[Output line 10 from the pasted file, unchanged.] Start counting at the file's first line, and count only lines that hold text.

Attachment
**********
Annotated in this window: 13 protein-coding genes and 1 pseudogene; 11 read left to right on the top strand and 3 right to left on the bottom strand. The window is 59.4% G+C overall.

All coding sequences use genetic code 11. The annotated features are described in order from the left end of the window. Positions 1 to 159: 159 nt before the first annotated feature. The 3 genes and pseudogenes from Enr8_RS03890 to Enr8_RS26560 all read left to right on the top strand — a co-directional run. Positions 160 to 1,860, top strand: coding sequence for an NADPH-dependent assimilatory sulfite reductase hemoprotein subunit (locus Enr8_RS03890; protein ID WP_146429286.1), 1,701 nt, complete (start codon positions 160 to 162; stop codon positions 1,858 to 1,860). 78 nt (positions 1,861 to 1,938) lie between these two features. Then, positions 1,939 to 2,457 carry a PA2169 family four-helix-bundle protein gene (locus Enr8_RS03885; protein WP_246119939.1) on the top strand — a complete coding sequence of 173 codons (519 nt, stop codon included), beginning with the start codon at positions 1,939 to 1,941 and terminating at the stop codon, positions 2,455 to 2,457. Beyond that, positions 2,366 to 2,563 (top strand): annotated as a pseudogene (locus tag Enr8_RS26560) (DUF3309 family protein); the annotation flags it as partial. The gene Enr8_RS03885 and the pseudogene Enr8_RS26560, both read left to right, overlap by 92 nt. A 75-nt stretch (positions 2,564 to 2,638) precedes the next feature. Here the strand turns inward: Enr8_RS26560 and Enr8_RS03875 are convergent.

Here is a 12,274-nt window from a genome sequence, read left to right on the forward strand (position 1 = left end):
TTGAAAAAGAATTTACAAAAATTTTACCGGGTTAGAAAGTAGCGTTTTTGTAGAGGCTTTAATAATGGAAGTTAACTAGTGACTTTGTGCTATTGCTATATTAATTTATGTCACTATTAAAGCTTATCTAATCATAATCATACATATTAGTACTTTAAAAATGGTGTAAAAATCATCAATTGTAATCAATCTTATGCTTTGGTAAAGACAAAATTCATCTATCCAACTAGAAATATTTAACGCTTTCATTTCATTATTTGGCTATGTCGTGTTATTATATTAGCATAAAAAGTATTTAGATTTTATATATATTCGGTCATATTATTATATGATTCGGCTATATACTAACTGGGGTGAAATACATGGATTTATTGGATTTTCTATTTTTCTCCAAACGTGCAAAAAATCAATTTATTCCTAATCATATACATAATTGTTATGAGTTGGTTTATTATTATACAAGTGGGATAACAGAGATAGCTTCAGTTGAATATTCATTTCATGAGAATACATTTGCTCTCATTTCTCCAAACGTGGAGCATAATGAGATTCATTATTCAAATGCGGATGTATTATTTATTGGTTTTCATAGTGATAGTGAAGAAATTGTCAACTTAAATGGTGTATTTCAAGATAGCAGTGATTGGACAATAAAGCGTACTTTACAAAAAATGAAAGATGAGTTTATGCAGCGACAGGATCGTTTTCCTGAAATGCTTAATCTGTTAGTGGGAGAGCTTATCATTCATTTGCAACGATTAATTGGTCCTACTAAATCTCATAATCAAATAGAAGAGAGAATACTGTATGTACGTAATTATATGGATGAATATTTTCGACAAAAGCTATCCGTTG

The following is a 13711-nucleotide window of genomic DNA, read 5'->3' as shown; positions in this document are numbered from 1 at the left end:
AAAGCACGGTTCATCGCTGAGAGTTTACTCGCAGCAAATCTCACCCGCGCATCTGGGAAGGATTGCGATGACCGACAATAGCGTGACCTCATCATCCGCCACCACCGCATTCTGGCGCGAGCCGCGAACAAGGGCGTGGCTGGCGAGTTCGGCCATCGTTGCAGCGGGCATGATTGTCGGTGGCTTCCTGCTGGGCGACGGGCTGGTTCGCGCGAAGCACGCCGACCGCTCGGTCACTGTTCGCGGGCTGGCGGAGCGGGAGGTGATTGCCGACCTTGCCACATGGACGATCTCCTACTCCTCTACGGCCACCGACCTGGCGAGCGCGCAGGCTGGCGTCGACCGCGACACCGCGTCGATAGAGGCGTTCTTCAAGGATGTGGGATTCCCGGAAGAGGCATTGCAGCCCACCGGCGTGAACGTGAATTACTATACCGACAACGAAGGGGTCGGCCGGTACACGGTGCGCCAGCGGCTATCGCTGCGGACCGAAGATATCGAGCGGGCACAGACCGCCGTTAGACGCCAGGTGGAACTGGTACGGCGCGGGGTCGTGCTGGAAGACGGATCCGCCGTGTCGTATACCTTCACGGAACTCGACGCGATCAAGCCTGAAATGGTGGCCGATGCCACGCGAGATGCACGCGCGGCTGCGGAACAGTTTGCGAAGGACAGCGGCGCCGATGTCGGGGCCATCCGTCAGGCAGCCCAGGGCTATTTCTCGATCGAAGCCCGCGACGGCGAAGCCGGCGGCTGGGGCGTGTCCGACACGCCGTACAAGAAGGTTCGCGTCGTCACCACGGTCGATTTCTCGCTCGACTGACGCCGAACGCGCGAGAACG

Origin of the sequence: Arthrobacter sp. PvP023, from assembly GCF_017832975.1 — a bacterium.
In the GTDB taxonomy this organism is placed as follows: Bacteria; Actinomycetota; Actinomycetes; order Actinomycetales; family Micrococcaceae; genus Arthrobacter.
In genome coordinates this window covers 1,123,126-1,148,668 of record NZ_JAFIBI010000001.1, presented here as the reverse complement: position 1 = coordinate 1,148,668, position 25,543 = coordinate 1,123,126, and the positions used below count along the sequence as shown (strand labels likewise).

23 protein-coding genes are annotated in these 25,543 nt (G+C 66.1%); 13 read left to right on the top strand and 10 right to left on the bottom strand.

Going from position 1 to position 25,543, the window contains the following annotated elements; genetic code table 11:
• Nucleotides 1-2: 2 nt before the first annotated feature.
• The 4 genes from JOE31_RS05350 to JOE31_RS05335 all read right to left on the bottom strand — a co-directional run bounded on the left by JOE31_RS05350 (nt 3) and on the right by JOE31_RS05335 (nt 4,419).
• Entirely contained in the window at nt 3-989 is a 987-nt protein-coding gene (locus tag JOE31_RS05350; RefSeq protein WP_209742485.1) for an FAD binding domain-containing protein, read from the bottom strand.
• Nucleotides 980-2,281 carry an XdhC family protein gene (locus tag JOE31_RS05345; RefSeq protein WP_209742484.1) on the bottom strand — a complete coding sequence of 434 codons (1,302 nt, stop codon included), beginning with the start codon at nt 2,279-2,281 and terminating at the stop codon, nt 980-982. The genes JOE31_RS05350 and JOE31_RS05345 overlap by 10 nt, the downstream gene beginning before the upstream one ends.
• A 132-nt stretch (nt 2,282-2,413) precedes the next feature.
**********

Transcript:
23 protein-coding genes are annotated in these 25,543 nt (G+C 66.1%); 13 read left to right on the top strand and 10 right to left on the bottom strand.